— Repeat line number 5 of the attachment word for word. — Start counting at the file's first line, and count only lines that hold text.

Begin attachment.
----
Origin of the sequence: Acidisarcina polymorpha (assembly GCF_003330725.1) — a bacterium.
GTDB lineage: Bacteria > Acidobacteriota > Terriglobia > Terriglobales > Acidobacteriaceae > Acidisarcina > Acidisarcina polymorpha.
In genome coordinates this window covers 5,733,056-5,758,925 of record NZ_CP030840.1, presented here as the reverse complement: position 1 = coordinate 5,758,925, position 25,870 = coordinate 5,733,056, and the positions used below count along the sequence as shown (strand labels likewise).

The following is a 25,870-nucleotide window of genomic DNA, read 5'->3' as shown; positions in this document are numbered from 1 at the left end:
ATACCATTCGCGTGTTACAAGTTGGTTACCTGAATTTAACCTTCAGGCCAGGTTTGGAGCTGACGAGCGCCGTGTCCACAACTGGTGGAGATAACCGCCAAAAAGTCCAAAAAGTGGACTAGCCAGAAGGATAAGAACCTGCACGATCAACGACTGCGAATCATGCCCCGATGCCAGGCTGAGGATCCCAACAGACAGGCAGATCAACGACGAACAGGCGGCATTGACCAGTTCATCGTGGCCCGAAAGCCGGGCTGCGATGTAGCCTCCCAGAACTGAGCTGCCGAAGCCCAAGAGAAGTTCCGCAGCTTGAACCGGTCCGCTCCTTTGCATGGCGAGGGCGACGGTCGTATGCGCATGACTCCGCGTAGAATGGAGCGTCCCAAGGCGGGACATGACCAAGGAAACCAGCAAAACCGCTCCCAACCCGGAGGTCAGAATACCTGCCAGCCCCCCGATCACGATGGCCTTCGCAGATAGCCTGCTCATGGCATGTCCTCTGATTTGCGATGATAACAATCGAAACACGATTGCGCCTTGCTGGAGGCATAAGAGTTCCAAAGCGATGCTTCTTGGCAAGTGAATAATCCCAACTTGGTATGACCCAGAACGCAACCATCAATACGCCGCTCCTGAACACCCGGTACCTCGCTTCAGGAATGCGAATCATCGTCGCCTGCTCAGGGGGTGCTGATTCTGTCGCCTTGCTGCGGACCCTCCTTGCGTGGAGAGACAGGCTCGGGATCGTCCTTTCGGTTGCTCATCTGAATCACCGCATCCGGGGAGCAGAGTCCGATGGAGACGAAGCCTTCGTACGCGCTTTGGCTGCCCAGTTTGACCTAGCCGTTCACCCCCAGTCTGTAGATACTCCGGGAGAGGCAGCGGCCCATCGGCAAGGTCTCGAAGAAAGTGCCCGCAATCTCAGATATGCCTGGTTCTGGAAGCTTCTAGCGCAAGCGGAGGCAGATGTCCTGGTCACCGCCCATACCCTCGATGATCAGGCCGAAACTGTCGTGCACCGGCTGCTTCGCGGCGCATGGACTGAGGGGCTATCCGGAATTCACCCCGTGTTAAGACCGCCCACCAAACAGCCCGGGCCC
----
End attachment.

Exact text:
ATACCATTCGCGTGTTACAAGTTGGTTACCTGAATTTAACCTTCAGGCCAGGTTTGGAGCTGACGAGCGCCGTGTCCACAACTGGTGGAGATAACCGCCAAAAAGTCCAAAAAGTGGACTAGCCAGAAGGATAAGAACCTGCACGATCAACGACTGCGAATCATGCCCCGATGCCAGGCTGAGGATCCCAACAGACAGGCAGATCAACGACGAACAGGCGGCATTGACCAGTTCATCGTGGCCCGAAAGCCGGGCTGCGATGTAGCCTCCCAGAACTGAGCTGCCGAAGCCCAAGAGAAGTTCCGCAGCTTGAACCGGTCCGCTCCTTTGCATGGCGAGGGCGACGGTCGTATGCGCATGACTCCGCGTAGAATGGAGCGTCCCAAGGCGGGACATGACCAAGGAAACCAGCAAAACCGCTCCCAACCCGGAGGTCAGAATACCTGCCAGCCCCCCGATCACGATGGCCTTCGCAGATAGCCTGCTCATGGCATGTCCTCTGATTTGCGATGATAACAATCGAAACACGATTGCGCCTTGCTGGAGGCATAAGAGTTCCAAAGCGATGCTTCTTGGCAAGTGAATAATCCCAACTTGGTATGACCCAGAACGCAACCATCAATACGCCGCTCCTGAACACCCGGTACCTCGCTTCAGGAATGCGAATCATCGTCGCCTGCTCAGGGGGTGCTGATTCTGTCGCCTTGCTGCGGACCCTCCTTGCGTGGAGAGACAGGCTCGGGATCGTCCTTTCGGTTGCTCATCTGAATCACCGCATCCGGGGAGCAGAGTCCGATGGAGACGAAGCCTTCGTACGCGCTTTGGCTGCCCAGTTTGACCTAGCCGTTCACCCCCAGTCTGTAGATACTCCGGGAGAGGCAGCGGCCCATCGGCAAGGTCTCGAAGAAAGTGCCCGCAATCTCAGATATGCCTGGTTCTGGAAGCTTCTAGCGCAAGCGGAGGCAGATGTCCTGGTCACCGCCCATACCCTCGATGATCAGGCCGAAACTGTCGTGCACCGGCTGCTTCGCGGCGCATGGACTGAGGGGCTATCCGGAATTCACCCCGTGTTAAGACCGCCCACCAAACAGCCCGGGCCC